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The Sam M. Walton College of Business

Adapting to New Climates: A Walton Biz Talk Retrospective

Walton Biz Talk
January 20, 2022  |  By Sarah Browning Meyerowich

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Over the past few years, we’ve been forced to confront the idea of adaptability. A radical shift in circumstances has left many of us needing to evolve in order to adapt. Much like Darwin’s finches, many of us have had to develop new wings, try on new beaks and find new niches. As painful and tiring as this process was, our learning to adapt will retain its value long after COVID-19's shockwaves have dissipated. 

But what does it look like to adapt in business? This is the question we’ve explored throughout the past season of Walton Biz Talk, and our variously talented guests have imparted some key insights.   

Adapting can mean aiming for depth instead of breadth. How do you redefine yourself in the face of a crisis that dismantles your defining feature? Megan Hull, a student advisor at the Study Abroad Office, continues to face this challenge in the wake of COVID-19's effect on international travel.  

In response to the limitations on travel, Hull explains that part of their strategy for adaptation involves setting the expectation for students that “this is not the time to get ten stamps on your passport. This is a time to really go to a location and have a really place-based experience and get to know your favorite barista and get to know your neighborhood and get to know your country on a more meaningful level.”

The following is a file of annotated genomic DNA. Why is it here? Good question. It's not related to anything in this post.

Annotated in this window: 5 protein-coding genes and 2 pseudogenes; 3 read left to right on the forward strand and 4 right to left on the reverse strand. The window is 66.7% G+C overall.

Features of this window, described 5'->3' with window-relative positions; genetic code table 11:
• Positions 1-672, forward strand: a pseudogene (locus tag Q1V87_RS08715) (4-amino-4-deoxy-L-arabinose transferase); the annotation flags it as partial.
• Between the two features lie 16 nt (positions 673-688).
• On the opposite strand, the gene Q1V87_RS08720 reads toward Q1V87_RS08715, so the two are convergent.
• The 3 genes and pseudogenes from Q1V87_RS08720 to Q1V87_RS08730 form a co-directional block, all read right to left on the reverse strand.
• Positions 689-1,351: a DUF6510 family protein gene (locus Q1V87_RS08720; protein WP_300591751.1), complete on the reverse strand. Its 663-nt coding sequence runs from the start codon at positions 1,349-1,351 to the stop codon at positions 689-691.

Rather than travelling to many places, adapting can mean cultivating an intimate knowledge of a specific place and becoming more aware of your relationship to that specific place.  

Adapting can mean responding empathetically. Luke Vammen, a Sales Director at Microsoft, explains that the defining feature of Microsoft’s response to COVID-19 has been empathy. Vammen said, “Everybody's living in a little bit of a different world themselves, right? And being able to put yourselves in other shoes and see through the eyes of others is really important.”